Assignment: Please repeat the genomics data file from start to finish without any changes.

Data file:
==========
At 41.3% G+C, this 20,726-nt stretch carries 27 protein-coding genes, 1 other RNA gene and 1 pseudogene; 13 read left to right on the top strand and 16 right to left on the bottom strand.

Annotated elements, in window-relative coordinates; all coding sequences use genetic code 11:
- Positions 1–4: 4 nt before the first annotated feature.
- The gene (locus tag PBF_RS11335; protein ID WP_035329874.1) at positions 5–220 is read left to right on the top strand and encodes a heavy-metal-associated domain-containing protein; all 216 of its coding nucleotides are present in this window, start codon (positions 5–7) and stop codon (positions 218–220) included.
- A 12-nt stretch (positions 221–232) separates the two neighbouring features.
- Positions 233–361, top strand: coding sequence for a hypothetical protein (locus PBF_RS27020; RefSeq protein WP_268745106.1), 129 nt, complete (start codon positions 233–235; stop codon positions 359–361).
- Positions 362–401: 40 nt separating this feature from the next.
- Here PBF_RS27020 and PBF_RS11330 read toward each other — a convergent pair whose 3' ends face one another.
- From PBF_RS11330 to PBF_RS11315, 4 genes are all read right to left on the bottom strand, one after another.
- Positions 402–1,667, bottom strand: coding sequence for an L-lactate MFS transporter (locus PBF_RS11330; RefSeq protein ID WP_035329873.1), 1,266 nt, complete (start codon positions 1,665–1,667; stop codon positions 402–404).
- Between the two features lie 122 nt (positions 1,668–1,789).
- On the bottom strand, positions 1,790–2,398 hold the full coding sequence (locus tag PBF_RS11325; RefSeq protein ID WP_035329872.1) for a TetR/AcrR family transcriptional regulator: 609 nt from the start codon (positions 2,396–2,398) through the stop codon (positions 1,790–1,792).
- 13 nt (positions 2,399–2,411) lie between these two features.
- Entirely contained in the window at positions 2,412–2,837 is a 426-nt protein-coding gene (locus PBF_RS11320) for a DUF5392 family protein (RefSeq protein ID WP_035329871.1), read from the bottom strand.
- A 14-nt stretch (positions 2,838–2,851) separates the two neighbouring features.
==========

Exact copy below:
At 41.3% G+C, this 20,726-nt stretch carries 27 protein-coding genes, 1 other RNA gene and 1 pseudogene; 13 read left to right on the top strand and 16 right to left on the bottom strand.

Annotated elements, in window-relative coordinates; all coding sequences use genetic code 11:
- Positions 1–4: 4 nt before the first annotated feature.
- The gene (locus tag PBF_RS11335; protein ID WP_035329874.1) at positions 5–220 is read left to right on the top strand and encodes a heavy-metal-associated domain-containing protein; all 216 of its coding nucleotides are present in this window, start codon (positions 5–7) and stop codon (positions 218–220) included.
- A 12-nt stretch (positions 221–232) separates the two neighbouring features.
- Positions 233–361, top strand: coding sequence for a hypothetical protein (locus PBF_RS27020; RefSeq protein WP_268745106.1), 129 nt, complete (start codon positions 233–235; stop codon positions 359–361).
- Positions 362–401: 40 nt separating this feature from the next.
- Here PBF_RS27020 and PBF_RS11330 read toward each other — a convergent pair whose 3' ends face one another.
- From PBF_RS11330 to PBF_RS11315, 4 genes are all read right to left on the bottom strand, one after another.
- Positions 402–1,667, bottom strand: coding sequence for an L-lactate MFS transporter (locus PBF_RS11330; RefSeq protein ID WP_035329873.1), 1,266 nt, complete (start codon positions 1,665–1,667; stop codon positions 402–404).
- Between the two features lie 122 nt (positions 1,668–1,789).
- On the bottom strand, positions 1,790–2,398 hold the full coding sequence (locus tag PBF_RS11325; RefSeq protein ID WP_035329872.1) for a TetR/AcrR family transcriptional regulator: 609 nt from the start codon (positions 2,396–2,398) through the stop codon (positions 1,790–1,792).
- 13 nt (positions 2,399–2,411) lie between these two features.
- Entirely contained in the window at positions 2,412–2,837 is a 426-nt protein-coding gene (locus PBF_RS11320) for a DUF5392 family protein (RefSeq protein ID WP_035329871.1), read from the bottom strand.
- A 14-nt stretch (positions 2,838–2,851) separates the two neighbouring features.